Blessing Loom: The dangerous game you should avoid
SOCIAL media has been taken by storm this week with the promise of a quick buck by what appears to be a simple game.
But the "blessing loom” craze that's been sweeping the internet is actually an illegal ponzi scheme and could end up costing players thousands more than they invested.
Police are urging residents to "be aware” and to never trust something that seems too good to be true.
A Sunshine Coast player, who wished to remain anonymous, contacted the Daily with her concerns that a number of local Instagram influencers were ripping off their thousands of followers.
"I naively got involved because I saw so many people that were classed as influencers get involved in it that I thought 'oh look it must be legit' and stupidly didn't go and investigate it myself,” she said.
If she had investigated the game she would have found it had actually been around for years, and was simply a new version of an old scam.
What is the 'Blessing Loom' and is it illegal?
To join the loom, participants must send a one-time payment of $300 for a promise of a $2400 return.
To get to the centre of the diagram where you'll collect your winnings, you must recruit two other people to invest $300, who then recruit two more people.
Once the diagram is filled and the payout is achieved for the top level, the loom splits into two diagrams and all players move up a level.
It seems like an easy way to make money, but it's actually another variation of a "gifting circle”, which is another variation of an illegal pyramid scheme.
Pyramid or ponzi schemes like this are not legal to run or be involved in in Australia.
Players could wind up facing a maximum penalty of $220,000.
Why is it so popular all of a sudden?
The anonymous ex-player told the Daily the scam had been circling social media, particularly with local Sunshine Coast personalities, for the past week.
She said a number of popular Instagram accounts had been sharing the game, using their large following to easily recruit more people.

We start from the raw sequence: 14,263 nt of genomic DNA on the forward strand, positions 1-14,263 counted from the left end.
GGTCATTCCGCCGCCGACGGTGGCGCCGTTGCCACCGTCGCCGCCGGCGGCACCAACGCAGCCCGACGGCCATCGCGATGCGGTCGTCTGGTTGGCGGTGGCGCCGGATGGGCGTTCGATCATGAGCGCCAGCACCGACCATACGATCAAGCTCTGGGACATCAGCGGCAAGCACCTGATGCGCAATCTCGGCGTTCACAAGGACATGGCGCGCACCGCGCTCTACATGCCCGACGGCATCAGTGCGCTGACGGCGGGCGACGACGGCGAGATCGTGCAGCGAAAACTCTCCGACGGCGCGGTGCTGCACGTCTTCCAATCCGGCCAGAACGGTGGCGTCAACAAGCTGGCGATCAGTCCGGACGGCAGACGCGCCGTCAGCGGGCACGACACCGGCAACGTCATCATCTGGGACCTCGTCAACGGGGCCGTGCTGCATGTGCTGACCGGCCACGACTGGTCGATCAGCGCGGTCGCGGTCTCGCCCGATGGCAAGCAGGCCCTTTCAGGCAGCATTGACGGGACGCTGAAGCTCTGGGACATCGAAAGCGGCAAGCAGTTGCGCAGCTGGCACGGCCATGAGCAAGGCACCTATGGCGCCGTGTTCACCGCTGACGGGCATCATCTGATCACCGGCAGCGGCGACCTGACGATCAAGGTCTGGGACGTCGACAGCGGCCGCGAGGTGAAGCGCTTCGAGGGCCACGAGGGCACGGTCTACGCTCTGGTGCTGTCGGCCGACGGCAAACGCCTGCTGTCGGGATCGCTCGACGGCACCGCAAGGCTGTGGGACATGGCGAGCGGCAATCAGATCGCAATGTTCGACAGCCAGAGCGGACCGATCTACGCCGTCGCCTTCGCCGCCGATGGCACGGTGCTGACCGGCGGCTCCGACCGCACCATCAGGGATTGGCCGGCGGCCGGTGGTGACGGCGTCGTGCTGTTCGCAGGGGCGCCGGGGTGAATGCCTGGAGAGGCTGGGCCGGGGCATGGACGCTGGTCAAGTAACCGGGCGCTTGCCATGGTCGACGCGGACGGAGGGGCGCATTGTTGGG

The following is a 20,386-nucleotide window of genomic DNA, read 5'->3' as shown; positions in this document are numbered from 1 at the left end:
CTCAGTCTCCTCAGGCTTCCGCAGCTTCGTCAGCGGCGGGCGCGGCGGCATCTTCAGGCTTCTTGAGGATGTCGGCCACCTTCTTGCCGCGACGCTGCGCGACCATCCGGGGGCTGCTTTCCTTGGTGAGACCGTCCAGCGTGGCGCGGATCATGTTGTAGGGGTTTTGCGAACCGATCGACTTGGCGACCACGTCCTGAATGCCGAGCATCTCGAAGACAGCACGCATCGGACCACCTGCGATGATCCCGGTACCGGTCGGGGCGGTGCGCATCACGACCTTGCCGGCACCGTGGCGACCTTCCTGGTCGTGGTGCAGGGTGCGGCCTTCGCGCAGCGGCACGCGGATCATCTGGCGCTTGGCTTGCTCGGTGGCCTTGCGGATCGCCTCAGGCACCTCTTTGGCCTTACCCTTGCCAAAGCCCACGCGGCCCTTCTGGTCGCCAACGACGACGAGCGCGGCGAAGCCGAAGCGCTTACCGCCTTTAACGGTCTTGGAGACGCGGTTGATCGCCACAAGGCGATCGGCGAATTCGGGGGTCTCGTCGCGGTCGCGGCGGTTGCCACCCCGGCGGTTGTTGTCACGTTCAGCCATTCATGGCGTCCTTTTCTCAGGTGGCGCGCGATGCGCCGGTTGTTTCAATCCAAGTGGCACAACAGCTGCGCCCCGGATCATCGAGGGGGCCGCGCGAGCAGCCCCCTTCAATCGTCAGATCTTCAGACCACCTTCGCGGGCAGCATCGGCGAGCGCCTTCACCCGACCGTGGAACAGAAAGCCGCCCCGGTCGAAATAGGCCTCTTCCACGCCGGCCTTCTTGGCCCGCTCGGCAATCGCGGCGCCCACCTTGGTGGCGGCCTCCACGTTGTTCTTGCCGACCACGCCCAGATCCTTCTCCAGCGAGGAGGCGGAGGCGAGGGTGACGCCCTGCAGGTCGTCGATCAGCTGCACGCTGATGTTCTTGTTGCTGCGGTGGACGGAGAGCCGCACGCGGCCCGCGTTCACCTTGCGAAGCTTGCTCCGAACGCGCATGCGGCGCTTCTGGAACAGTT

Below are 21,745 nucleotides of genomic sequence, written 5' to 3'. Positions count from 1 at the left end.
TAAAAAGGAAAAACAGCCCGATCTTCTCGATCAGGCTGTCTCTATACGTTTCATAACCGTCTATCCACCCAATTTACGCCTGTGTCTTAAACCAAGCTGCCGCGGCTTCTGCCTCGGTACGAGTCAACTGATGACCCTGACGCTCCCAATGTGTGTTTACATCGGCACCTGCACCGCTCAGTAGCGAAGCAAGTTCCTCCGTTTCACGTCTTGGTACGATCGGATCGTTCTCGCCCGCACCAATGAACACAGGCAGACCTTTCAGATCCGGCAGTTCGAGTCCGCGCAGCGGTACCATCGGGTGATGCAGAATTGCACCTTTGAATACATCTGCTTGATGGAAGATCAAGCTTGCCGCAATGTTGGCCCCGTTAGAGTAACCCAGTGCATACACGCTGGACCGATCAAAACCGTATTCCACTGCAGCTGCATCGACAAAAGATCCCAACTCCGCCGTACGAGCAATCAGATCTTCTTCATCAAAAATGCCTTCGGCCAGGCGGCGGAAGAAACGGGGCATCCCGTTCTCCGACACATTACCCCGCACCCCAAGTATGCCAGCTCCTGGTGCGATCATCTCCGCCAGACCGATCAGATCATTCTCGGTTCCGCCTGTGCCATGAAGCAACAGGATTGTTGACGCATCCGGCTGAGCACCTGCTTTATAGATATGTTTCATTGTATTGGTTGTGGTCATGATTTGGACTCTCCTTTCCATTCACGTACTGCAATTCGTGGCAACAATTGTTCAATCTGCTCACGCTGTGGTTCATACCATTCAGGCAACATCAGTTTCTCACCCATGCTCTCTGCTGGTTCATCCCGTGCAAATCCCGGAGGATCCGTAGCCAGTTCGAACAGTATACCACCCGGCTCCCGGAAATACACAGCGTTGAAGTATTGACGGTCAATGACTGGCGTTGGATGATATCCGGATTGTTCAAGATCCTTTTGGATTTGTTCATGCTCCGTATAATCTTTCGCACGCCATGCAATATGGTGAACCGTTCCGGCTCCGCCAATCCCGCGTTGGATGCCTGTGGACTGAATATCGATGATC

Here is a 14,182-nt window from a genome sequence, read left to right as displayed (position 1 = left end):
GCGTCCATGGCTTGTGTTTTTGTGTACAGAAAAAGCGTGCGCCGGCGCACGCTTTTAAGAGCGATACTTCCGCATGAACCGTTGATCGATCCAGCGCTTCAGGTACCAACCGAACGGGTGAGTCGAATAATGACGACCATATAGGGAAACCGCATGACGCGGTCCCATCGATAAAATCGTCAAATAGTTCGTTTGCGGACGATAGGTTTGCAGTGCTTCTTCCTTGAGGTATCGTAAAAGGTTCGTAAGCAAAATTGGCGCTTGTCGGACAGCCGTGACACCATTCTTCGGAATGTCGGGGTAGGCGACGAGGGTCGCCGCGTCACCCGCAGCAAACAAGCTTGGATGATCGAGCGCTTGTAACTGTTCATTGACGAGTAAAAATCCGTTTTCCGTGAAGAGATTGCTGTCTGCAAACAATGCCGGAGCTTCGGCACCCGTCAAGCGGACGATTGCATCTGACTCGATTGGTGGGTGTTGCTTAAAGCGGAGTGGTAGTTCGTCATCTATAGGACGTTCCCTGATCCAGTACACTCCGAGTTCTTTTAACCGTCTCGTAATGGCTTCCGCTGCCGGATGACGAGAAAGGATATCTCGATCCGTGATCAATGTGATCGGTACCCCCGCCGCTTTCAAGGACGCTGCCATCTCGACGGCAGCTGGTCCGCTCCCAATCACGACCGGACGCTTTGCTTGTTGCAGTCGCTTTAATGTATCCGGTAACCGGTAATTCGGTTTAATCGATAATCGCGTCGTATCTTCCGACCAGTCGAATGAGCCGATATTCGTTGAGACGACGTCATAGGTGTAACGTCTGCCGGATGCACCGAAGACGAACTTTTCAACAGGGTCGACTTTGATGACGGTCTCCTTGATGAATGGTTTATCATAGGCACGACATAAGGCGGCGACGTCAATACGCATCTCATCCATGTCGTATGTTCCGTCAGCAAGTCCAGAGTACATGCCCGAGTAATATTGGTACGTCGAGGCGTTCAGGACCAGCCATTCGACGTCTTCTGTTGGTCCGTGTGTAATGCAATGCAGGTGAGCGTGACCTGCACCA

"It's been flooded all over the Sunshine Coast this week. It's gotten out of control,” she said.
She said it was easy to get "sucked in” because of the trust people had in online influencers.
"I just jumped in blindly,” she said.
"I guess when you see somebody you know and trust doing it, you just don't do your due diligence.”
After she had recruited her own friends to the game, she found out it was classed as fraudulent activity and immediately regretted her involvement.
"After I found out ... naturally I wasn't going to be involved in recruiting any more people,” she said.
She paid her friends back in full, amounting to more than $1000, and started advising people it was illegal.
But she didn't get the response she was hoping for.
"They were basically trying to say 'there's nothing illegal about it',” she said.
"The most popular one-liner was 'You can't put your money into a poker machine and expect to get a refund'.
"That's fine if it was just a gamble. But it's not, it's illegal.
"Anybody with this information should now be doing the right thing and just return the money to the people they've recruited.”
What police want you to know
Queensland Police have received information from the Australian Cybercrime Online Reporting Network (ACORN) that the scheme had resurfaced and was affecting people in the state.
Detective Inspector Vince Byrnes from the Financial and Cyber Crime Group in the Queensland State Crime Command urged people to not trust something that seemed too good to be true.
"The idea of a pyramid scheme is to recruit members ... and in this case it's using social media,” he said.
"Pyramid scheme promoters disguise their true purpose by saying you'll make money.
"That may ring some bells for consumers. It's one of those warning signs that we ask people to look for.”
Det Insp Byrnes warned social media users to be cautious when sharing any financial details about themselves online.
"If someone's asking for your bank details and they're asking for your money, are you in control with what's happening with your cyber identity?” he said.
"Be wary of people who say 'this is a guaranteed return'.
"When you're dealing with people you don't know who are telling you about benefits you can't see yourself, that's a warning bell.”
Det Insp Byrnes said anyone curious about the game should not let people pressure them into joining and to always get their own legal advice before putting money in.
"People should consider their own circumstances and ask themselves if they're in control,” he said.
"In the case of these types of offences ... it may lead to charges concerning fraud and the like. There are serious penalties in relation to that and I would caution anybody to be wary of these games.”